While the Applicant claims he filed a suit at the Land Division which will be rendered nugatory, there is no documentary evidence of the said suit.

There were no material illegalities, irregularities and great injustices in the hearing of the main suit, since the Applicant thereof filed an application for leave to appear and defend the summary suit, it was heard interparties, dismissed and judgment entered.

While it’s true the Applicant was not a party to the suit, it is because the lessee in default of the lease terms was Uganda Consolidated Properties Ltd as indicated on the Malio Title. The lease was registered on the title as an encumbrance and also appeared on the lease status report from lands. The Applicant was not reflected anywhere in the official Lands records as an interest holder in the main suit property.

Therefore that, the application does not meet the criteria necessary for grant of stay of execution, there being no pending suit and there is no likelihood of success of the suit if at all it exists because:-

  1. The Applicant has neither legal nor equitable interests in the suit property.

  1. Its purported purchase of the suit land is based on a sale agreement Annexture “A” to affidavit in support, where no stamp duty was paid as revenue, is incomplete and bears no reference to the lease agreement Annexture R6A, between the lessor and lessee for compliance thereof.

  1. There is no company resolution to sell the lease interest to him.

  1. There is no consent to the lessee to assign his lease interest to the Applicant as required in the lease agreement.

And there is no proof that Kateera and Kagumire Advocates had instructions to receive ground rent on behalf of the lessor.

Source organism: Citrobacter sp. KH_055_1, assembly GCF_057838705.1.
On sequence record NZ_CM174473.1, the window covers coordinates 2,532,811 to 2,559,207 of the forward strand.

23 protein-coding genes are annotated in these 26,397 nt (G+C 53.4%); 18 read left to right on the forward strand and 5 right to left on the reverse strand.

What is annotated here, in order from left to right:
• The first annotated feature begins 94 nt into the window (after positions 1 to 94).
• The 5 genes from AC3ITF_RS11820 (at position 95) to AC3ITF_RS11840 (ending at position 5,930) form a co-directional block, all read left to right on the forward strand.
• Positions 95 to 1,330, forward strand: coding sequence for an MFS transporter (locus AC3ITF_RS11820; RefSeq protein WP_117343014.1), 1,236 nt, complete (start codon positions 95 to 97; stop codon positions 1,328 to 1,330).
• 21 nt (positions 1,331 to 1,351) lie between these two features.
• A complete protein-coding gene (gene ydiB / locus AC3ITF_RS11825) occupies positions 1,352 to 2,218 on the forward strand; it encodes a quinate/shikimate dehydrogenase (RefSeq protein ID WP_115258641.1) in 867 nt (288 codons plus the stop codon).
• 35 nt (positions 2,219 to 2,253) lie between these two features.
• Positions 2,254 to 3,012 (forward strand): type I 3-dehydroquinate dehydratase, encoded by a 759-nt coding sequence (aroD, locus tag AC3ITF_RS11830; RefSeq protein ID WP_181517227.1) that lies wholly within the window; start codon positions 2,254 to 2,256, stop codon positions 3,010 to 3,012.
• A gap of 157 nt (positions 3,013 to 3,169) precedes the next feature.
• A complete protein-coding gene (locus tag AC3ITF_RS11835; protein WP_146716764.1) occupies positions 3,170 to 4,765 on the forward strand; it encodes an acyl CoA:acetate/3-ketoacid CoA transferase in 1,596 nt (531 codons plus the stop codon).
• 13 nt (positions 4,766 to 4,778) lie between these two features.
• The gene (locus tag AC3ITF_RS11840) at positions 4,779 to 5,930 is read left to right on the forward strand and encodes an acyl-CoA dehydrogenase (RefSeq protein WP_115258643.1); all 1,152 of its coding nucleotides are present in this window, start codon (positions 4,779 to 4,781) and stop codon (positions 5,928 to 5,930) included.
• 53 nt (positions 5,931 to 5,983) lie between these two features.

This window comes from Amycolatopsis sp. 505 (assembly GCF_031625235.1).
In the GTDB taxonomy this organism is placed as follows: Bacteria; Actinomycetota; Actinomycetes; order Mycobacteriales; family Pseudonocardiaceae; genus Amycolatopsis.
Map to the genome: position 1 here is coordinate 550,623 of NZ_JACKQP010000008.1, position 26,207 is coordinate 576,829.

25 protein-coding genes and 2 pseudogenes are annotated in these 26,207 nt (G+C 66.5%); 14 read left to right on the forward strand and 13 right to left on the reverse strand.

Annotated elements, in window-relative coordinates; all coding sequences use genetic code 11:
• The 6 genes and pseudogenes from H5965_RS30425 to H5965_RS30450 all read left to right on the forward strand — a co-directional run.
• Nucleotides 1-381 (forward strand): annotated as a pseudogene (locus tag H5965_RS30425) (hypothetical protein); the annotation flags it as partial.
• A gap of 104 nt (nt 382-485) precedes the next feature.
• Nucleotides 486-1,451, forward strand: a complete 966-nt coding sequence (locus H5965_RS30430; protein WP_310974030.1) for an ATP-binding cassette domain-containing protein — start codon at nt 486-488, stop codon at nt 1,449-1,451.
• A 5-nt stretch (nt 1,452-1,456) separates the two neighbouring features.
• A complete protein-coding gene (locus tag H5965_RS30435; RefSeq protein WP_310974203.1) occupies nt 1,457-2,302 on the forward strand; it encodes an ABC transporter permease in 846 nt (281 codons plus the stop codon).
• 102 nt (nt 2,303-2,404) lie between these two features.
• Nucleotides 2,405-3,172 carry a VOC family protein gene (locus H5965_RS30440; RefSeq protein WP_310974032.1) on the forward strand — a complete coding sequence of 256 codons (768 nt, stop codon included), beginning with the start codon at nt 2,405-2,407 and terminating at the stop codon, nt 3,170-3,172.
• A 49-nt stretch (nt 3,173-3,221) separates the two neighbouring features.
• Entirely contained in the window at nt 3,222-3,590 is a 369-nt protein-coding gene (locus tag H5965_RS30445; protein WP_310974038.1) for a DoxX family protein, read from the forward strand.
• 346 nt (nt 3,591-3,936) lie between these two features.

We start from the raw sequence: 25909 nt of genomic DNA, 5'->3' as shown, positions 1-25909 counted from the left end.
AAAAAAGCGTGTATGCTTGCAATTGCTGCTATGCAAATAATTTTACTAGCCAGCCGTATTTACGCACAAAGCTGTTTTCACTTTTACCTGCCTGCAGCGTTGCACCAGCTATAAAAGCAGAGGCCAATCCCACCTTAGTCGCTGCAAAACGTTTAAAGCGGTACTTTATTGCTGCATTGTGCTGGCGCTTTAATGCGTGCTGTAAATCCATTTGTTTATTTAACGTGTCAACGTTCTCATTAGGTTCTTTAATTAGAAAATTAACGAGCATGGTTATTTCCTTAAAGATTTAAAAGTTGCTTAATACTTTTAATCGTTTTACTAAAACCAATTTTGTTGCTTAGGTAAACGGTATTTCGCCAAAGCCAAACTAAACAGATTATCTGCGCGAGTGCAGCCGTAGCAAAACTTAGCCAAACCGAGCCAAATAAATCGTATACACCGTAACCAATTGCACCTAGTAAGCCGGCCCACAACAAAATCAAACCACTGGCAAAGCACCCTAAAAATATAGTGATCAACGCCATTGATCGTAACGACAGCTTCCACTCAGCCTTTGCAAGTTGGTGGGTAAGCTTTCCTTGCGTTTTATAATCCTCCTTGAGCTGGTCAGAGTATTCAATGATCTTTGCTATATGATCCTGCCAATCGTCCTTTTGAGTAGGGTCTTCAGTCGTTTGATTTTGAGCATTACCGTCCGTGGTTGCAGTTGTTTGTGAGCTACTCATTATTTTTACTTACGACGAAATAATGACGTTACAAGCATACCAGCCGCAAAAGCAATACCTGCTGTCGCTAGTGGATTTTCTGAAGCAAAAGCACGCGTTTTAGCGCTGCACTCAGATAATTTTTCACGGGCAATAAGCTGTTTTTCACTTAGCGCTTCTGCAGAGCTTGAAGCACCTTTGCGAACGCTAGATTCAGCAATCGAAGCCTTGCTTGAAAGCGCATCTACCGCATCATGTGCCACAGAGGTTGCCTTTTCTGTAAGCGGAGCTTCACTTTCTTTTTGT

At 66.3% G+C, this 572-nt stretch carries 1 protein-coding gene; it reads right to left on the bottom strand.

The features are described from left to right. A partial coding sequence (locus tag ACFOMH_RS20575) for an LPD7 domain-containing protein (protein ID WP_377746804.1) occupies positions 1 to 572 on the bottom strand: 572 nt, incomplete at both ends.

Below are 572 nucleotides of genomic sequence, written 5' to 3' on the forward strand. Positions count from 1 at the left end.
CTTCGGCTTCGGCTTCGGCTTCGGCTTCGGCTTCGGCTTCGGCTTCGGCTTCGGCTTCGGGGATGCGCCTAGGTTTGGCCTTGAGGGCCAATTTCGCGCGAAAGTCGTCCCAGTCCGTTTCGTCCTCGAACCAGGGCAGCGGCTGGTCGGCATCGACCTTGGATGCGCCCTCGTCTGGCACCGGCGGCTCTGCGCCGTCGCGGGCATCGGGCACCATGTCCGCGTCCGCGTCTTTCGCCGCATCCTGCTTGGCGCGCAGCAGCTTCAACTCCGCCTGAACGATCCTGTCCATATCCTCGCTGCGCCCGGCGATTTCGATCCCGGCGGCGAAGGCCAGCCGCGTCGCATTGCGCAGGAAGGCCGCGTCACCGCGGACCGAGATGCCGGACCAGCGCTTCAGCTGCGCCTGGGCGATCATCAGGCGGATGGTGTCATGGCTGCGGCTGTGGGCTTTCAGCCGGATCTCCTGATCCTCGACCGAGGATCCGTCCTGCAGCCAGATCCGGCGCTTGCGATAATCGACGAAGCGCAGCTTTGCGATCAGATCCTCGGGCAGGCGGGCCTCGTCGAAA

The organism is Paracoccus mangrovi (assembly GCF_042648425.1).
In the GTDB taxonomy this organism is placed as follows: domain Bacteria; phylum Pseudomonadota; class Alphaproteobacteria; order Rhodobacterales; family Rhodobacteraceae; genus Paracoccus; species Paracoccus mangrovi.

1. There is no transfer instrument duly executed by the lease holder in favor of the Applicant.

  1. The purported sale and purchase was in violation of company law and the law on disposal of Government property.

  1. The lease on the suit property is already vacated from the mailo title and re-entry noted thereon and the Applicant evicted from the suit land.

  1. The Applicant has brought his application before court with unclean hands, being in contempt of court by retaking repossession of the suit premises after he was evicted on 19.01.17 and a warrant issued by a court of competent jurisdiction. – See R7.

That the Applicant being in contempt of court orders is not entitled to be heard on the suit property unless he purges himself of the contempt.

The Balance of convenience is in favor of the Respondent not to allow the application as the decree was executed and the reversionary interest restored to the Respondent; lease vacated on the title and thereafter interest transferred to a third party as reflected on the title. – Annexture R2.

The application was heard on 07.03.17 in presence of the parties and Counsel.

Counsel for the Applicant recited the contents of the application and gave the background to how the Applicant obtained interest in the property. He emphasized that the Applicant has been in possession for 17 years but that the judgment was obtained without him being granted a hearing. That this is contrary to Article 28 of the Constitution.